NCAA women’s basketball tournament: Clark, Iowa top LSU, reach Final Four

Caitlin Clark

ALBANY, N.Y. — In the most anticipated game in the history of women’s college basketball, featuring two of the sport’s biggest names, the Iowa Hawkeyes and Caitlin Clark came out on top.

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Iowa, led by Clark’s 41 points, seven rebounds and 12 assists, advanced to the Final Four of the NCAA Women’s Tournament with a 94-87 victory against defending champion LSU on Monday night in the Elite 8.

Iowa (33-4), the No. 1 seed in the Albany regional, will face Connecticut (33-5) in the Final Four. UConn won 80-73 against the University of Southern California (29-6) in Monday’s late game in the Portland regional.

LSU finished its season at 31-6.

“We weathered every storm,” Clark said in a postgame television interview.

The other side of the Final Four bracket has already been determined, with unbeaten and overall No. 1 seed South Carolina facing North Carolina State on Saturday in Cleveland.

The game featured the well-publicized rematch between Clark, the all-time leading scorer -- men’s and women’s -- in NCAA Division I basketball history; and LSU’s Angel Reese, the MVP of last year’s NCAA tournament. LSU and Iowa met in last season’s championship game, with the Tigers winning their first national title with a 102-85 victory.

Clark was deadly from outside range, hitting nine 3-pointers during a fast-paced game that saw each team put together long scoring streaks. Four of them came during a decisive third quarter, when the Hawkeyes took a commanding 11-point lead.

Reese, who scored 17 points, had 20 rebounds, three blocks and two steals, fouled out with 1:45 to play.

Kate Martin added 21 points for Iowa. Sydney Affolter had 16.

LSU had four players score in double figures. In addition to Reese, Flau’Jae Johnson added 23 points, Mikaylah Williams chipped in with 18 and Aneesah Morrow scored 14.

While LSU controlled the boards, outrebounding Iowa 54-36, the Hawkeyes were far more accurate from the field, hitting 46.5% of their shots. The Tigers had a shooting percentage of 38.6%.

The score was tied at the half, but Iowa started hot in the third quarter and at one point led by 13, 63-52. However, LSU was able to trim the deficit to 11. Still, Iowa led 69-58 heading into the final quarter as the Hawkeyes outscored the Tigers 24-13 in the third period.

A frenetic, high-paced second quarter saw Iowa overcome an eight-point deficit as both teams battled to a 45-45 tie at the half. Reese was a force inside and finished the first half with 13 points, eight rebounds, two blocks and a pair of steals.

Clark was Iowa’s strength from the outside, finishing the first half with 19 points and five assists.

Iowa jumped out to a 17-9 lead early in the first quarter as Clark led the way with eight points. But after LSU coach Kim Mulkey called a timeout, the Tigers roared back to cut their deficit to 25-21 with 3:29 left in the period.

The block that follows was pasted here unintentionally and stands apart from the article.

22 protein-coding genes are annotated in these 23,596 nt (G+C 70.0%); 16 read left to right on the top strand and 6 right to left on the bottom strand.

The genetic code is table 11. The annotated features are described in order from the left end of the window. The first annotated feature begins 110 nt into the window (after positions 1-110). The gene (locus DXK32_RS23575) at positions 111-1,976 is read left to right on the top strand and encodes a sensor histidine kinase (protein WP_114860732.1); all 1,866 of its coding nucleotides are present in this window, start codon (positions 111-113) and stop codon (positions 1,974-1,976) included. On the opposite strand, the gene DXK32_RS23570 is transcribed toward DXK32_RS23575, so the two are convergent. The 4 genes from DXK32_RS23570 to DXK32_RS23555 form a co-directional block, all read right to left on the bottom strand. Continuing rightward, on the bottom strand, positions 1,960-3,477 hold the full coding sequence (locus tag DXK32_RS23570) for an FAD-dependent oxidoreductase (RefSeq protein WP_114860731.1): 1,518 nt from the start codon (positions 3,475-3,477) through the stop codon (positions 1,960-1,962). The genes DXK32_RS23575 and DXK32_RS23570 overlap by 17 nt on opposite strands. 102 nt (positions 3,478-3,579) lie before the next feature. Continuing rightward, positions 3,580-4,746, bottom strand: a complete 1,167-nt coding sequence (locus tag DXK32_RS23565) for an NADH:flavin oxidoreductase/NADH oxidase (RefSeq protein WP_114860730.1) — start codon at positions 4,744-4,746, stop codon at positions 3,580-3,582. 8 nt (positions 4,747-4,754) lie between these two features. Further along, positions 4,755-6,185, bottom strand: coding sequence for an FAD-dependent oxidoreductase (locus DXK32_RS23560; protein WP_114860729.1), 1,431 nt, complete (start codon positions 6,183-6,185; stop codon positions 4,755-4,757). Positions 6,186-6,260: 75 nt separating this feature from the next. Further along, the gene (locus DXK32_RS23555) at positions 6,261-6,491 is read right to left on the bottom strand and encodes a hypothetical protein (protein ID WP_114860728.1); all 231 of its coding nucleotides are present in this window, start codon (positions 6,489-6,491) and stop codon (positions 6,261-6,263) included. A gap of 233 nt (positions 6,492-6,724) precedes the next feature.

Reese gave LSU its first lead after a steal and layup with 1:33 left in the period. The Tigers ended the period on a 10-0 run to take a 31-26 lead. Reese finished the period with 10 points and five rebounds. Clark scored just three points after the LSU timeout.

Reese injured her ankle with 8:01 left in the half when she attempted to block a Clark shot and fouled her. She hobbled back onto the court about 90 seconds later.

The 2023 final drew nearly 10 million viewers, making it the most-watched women’s game in television history, ESPN reported.

Clark and Reese are the faces of women’s basketball and have millions of followers on social media. Their rivalry became even more intense near the end of last year’s title game, when Reese did a John Cena-like “you can’t see me” gesture and a “ring me” taunt toward Clark.

Clark did a similar hand wave celebration earlier in the tournament, but it was Reese who bore the brunt of criticism.

Despite the outrage from partisan fans, neither player believed the gamesmanship was a big deal, according to The Athletic.

“I don’t think people realize it’s not personal,” Reese said Sunday. “Once we get out (from) between those lines, if I see you walking down the street, it’s like, ‘Hey, girl, what’s up? Let’s hang out.’ I think people just take it like we hate each other. Me and Caitlin Clark don’t hate each other. I want everybody to understand that.”

“I don’t think Angel should be criticized at all,” Clark said days after the title game on ESPN’s “Outside The Lines.” “I’m just one that competes and she competed. … I think everybody knew there was gonna be a little trash-talk in the entire tournament. It’s not just me and Angel.”

Reese was already prepared when she arrived for warmups at MVP Arena in Albany, placing a crown on the LSU bench.

Clark had 30 points in last year’s game, compared to Reese’s 15, but it was LSU’s defense that proved to be the difference.

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